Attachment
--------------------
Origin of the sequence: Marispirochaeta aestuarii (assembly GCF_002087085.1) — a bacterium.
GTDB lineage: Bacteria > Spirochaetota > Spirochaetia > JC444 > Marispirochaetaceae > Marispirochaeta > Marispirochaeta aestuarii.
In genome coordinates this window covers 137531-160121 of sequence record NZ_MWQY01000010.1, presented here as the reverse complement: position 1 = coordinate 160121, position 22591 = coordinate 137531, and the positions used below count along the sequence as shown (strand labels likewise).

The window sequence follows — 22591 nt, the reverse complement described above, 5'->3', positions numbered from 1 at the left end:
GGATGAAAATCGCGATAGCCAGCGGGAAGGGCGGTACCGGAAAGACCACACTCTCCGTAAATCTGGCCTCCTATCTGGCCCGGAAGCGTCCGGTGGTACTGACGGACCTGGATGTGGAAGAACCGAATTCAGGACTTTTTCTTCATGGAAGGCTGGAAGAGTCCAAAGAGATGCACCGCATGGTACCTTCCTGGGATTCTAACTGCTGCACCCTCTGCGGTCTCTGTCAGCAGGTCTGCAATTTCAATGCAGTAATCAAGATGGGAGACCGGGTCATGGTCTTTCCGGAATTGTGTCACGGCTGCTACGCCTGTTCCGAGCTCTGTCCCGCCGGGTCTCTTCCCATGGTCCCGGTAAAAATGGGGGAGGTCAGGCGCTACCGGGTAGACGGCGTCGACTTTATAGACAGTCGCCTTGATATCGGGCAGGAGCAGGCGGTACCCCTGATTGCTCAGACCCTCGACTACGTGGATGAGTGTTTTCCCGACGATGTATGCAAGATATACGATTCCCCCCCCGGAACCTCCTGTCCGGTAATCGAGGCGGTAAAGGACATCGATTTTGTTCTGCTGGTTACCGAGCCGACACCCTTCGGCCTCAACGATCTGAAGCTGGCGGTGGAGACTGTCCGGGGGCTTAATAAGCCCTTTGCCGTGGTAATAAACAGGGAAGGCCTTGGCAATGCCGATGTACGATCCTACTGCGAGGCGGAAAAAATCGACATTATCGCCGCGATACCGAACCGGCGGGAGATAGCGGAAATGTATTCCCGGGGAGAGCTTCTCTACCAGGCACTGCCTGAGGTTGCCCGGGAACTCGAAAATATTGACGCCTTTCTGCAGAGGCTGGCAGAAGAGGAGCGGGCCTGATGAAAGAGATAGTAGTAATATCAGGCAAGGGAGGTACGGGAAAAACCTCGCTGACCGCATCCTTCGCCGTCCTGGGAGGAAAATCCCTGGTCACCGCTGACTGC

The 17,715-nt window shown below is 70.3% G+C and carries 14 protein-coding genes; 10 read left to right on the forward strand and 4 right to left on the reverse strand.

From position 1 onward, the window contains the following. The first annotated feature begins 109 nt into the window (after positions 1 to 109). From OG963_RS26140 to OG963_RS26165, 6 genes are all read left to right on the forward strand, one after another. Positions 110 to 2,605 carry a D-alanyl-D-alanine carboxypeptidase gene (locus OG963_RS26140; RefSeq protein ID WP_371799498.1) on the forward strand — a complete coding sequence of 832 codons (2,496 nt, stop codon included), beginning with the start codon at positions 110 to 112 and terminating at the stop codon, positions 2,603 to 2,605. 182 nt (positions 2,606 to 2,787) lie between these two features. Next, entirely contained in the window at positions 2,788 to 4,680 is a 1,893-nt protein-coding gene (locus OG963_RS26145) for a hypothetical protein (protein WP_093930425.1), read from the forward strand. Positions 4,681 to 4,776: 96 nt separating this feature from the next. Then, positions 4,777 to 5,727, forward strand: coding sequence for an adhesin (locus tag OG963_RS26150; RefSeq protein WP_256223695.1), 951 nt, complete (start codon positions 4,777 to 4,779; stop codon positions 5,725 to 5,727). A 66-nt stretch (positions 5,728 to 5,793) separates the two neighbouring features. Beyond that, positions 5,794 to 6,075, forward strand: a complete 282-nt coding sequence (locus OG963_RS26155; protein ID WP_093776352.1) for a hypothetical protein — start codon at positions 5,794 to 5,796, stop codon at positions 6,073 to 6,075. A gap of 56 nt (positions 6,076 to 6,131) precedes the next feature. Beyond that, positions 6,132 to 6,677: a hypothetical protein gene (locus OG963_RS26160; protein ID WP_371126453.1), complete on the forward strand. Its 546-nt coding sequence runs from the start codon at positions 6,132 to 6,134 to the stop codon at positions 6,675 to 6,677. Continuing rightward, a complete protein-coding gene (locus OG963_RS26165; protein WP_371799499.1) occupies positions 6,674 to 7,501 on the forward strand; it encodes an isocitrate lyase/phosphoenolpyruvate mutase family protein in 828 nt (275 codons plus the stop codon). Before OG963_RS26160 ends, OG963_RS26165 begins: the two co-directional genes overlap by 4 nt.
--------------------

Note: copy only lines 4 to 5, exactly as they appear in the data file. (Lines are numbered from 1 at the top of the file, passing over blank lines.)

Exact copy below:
The window sequence follows — 22591 nt, the reverse complement described above, 5'->3', positions numbered from 1 at the left end:
GGATGAAAATCGCGATAGCCAGCGGGAAGGGCGGTACCGGAAAGACCACACTCTCCGTAAATCTGGCCTCCTATCTGGCCCGGAAGCGTCCGGTGGTACTGACGGACCTGGATGTGGAAGAACCGAATTCAGGACTTTTTCTTCATGGAAGGCTGGAAGAGTCCAAAGAGATGCACCGCATGGTACCTTCCTGGGATTCTAACTGCTGCACCCTCTGCGGTCTCTGTCAGCAGGTCTGCAATTTCAATGCAGTAATCAAGATGGGAGACCGGGTCATGGTCTTTCCGGAATTGTGTCACGGCTGCTACGCCTGTTCCGAGCTCTGTCCCGCCGGGTCTCTTCCCATGGTCCCGGTAAAAATGGGGGAGGTCAGGCGCTACCGGGTAGACGGCGTCGACTTTATAGACAGTCGCCTTGATATCGGGCAGGAGCAGGCGGTACCCCTGATTGCTCAGACCCTCGACTACGTGGATGAGTGTTTTCCCGACGATGTATGCAAGATATACGATTCCCCCCCCGGAACCTCCTGTCCGGTAATCGAGGCGGTAAAGGACATCGATTTTGTTCTGCTGGTTACCGAGCCGACACCCTTCGGCCTCAACGATCTGAAGCTGGCGGTGGAGACTGTCCGGGGGCTTAATAAGCCCTTTGCCGTGGTAATAAACAGGGAAGGCCTTGGCAATGCCGATGTACGATCCTACTGCGAGGCGGAAAAAATCGACATTATCGCCGCGATACCGAACCGGCGGGAGATAGCGGAAATGTATTCCCGGGGAGAGCTTCTCTACCAGGCACTGCCTGAGGTTGCCCGGGAACTCGAAAATATTGACGCCTTTCTGCAGAGGCTGGCAGAAGAGGAGCGGGCCTGATGAAAGAGATAGTAGTAATATCAGGCAAGGGAGGTACGGGAAAAACCTCGCTGACCGCATCCTTCGCCGTCCTGGGAGGAAAATCCCTGGTCACCGCTGACTGC